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Old 02-21-2008, 06:27 PM   #11
Iechyd Da
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I went to a brewpub recently that had a glass wall separating the resutrant from the brewhouse. Stacked all around the brewhouse were big bags of Briess DME. I'm not sure if this is all they use for there base malt but they had enough of it that they could.


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Old 02-21-2008, 07:27 PM   #12
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NY states oldest brew pub used to be(might still be but i think they contract out now) and extract brewery. Their beers pretty much sucked.



 
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Old 02-21-2008, 07:56 PM   #13
HP_Lovecraft
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Most Guiness outside Ireland is brewed by extract.

In the USA, for example, Guinness Draught is usually brewed by Labatts using hopped malt extract from Guinness.

So technically it still "comes from ireland", though Guinness has not been an Irish company for a long time.

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Old 02-23-2008, 06:48 PM   #14
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Quote:
Originally Posted by Beerlord
NY states oldest brew pub used to be(might still be but i think they contract out now) and extract brewery. Their beers pretty much sucked.
mcsorleys?

 
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Old 02-23-2008, 07:18 PM   #15
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Quote:
Originally Posted by Olive Drab
mcsorleys?
no. think 300 miles west.

 
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Old 02-23-2008, 07:31 PM   #16
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Quote:
Originally Posted by HP_Lovecraft
Most Guiness outside Ireland is brewed by extract.

In the USA, for example, Guinness Draught is usually brewed by Labatts using hopped malt extract from Guinness.

So technically it still "comes from ireland", though Guinness has not been an Irish company for a long time.

nick
Not sure where you heard this, but it has to be flawed. With the amount of guinness sold, it would be incredibly expensive to use malt extract, especially hopped malt extract, given that they probably do use hop extract. And according to guinness themselves "All the GUINNESS® sold in the UK, Ireland and North America is brewed in Ireland at the historic St. James’s Gate Brewery in Dublin."

And how do you figure that they haven't been Irish for long, "1759 -
Arthur Guinness signs a 9,000 year lease on a disused brewery at St. James’s Gate, Dublin for an initial £100 and an annual rent of £45." 250 years seems like a while to me.
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Old 02-23-2008, 07:36 PM   #17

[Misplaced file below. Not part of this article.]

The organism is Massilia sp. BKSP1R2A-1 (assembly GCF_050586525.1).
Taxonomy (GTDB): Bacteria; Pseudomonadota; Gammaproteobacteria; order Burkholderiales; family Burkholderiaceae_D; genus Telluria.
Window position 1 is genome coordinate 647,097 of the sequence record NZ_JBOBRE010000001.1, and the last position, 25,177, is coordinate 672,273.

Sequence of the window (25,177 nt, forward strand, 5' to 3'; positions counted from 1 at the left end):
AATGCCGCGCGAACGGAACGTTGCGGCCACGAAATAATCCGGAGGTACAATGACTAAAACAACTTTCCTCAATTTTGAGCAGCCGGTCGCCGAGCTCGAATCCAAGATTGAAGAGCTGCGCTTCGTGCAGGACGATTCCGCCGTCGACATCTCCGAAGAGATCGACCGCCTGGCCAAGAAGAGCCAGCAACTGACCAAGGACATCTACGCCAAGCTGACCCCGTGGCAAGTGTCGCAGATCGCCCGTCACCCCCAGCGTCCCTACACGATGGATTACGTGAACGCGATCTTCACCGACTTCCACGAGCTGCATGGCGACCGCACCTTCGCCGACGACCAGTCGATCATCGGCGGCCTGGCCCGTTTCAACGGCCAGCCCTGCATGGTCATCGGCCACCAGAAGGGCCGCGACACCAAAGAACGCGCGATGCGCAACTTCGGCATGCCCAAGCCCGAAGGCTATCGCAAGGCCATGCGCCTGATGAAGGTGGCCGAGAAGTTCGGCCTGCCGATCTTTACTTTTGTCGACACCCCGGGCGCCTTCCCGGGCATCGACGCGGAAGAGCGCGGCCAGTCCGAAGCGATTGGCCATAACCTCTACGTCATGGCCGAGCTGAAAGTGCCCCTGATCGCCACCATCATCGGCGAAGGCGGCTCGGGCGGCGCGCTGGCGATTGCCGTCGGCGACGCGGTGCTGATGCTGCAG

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Quote:
Originally Posted by HP_Lovecraft
Most Guiness outside Ireland is brewed by extract.

In the USA, for example, Guinness Draught is usually brewed by Labatts using hopped malt extract from Guinness.

So technically it still "comes from ireland", though Guinness has not been an Irish company for a long time.

nick
My understanding is that Guinness Draught is brewed at St James' Gate and shipped, while Guinness Extra Stout is contract-brewed here by Labatt using malt extract. And apparently a total disregard for quality.
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Old 02-23-2008, 07:39 PM   #18
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Quote:
Originally Posted by bperlmu
I was just wondering whether malt extract was ever used by professional breweries or is really just a homebrewer thing? just something ive been curious about....
The guy at my LHBS was recently telling me about the guys from Garrison (one of Halifax's micros) stopping by occasionally to pick up malt extract, usually on the order of ten or twenty kilos. My understanding is that they use that for experimenting as a time-saver, but all the beer they sell is made from scratch.
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Old 02-23-2008, 09:53 PM   #19
rabidgerbil
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As to Guinness not being Irish, I believe the point the poster was making is that it has not been Irish for a long time now, since, according to Wikipedia,
"The parent company has been headquartered in London since 1932 and was later merged with Grand Metropolitan plc and developed into a multi-national alcohol conglomerate named Diageo."

As to Guinness and extract, this is also from Wikipedia...
"Guinness Foreign Extra Stout, is a 7.5% abv version sold in Europe, Africa, the Caribbean and Asia. The basis is an unfermented but hopped Guinness wort extract shipped from Dublin, which is added to local ingredients and brewed locally. The strength can vary, for example, it is sold at 5% abv in China, 6.5% abv in Jamaica and East Africa, and 8% abv in Singapore.[14][15] In Nigeria a proportion of sorghum is used. Foreign Extra Stout is blended with a small amount of intentionally soured beer.[16]"
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Old 02-23-2008, 11:29 PM   #20
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I'm not sure in what beers and how much, but I think Yuengling uses some extract.



 
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